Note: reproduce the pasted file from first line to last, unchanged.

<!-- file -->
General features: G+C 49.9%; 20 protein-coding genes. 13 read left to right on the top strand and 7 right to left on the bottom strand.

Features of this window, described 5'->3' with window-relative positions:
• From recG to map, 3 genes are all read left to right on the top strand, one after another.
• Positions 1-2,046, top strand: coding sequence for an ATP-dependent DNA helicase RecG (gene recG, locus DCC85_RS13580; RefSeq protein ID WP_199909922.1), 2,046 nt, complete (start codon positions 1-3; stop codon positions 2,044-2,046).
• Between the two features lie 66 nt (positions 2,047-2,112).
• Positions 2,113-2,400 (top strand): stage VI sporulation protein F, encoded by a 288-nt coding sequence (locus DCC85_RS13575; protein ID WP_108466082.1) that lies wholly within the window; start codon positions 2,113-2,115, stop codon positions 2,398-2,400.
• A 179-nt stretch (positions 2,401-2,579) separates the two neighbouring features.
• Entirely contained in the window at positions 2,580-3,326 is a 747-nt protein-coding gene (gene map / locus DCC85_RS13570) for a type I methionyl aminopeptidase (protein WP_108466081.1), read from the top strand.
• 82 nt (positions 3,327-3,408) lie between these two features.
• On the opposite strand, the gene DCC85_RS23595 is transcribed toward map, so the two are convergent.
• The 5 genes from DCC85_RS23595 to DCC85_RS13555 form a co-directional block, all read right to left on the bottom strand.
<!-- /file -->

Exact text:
General features: G+C 49.9%; 20 protein-coding genes. 13 read left to right on the top strand and 7 right to left on the bottom strand.

Features of this window, described 5'->3' with window-relative positions:
• From recG to map, 3 genes are all read left to right on the top strand, one after another.
• Positions 1-2,046, top strand: coding sequence for an ATP-dependent DNA helicase RecG (gene recG, locus DCC85_RS13580; RefSeq protein ID WP_199909922.1), 2,046 nt, complete (start codon positions 1-3; stop codon positions 2,044-2,046).
• Between the two features lie 66 nt (positions 2,047-2,112).
• Positions 2,113-2,400 (top strand): stage VI sporulation protein F, encoded by a 288-nt coding sequence (locus DCC85_RS13575; protein ID WP_108466082.1) that lies wholly within the window; start codon positions 2,113-2,115, stop codon positions 2,398-2,400.
• A 179-nt stretch (positions 2,401-2,579) separates the two neighbouring features.
• Entirely contained in the window at positions 2,580-3,326 is a 747-nt protein-coding gene (gene map / locus DCC85_RS13570) for a type I methionyl aminopeptidase (protein WP_108466081.1), read from the top strand.
• 82 nt (positions 3,327-3,408) lie between these two features.
• On the opposite strand, the gene DCC85_RS23595 is transcribed toward map, so the two are convergent.
• The 5 genes from DCC85_RS23595 to DCC85_RS13555 form a co-directional block, all read right to left on the bottom strand.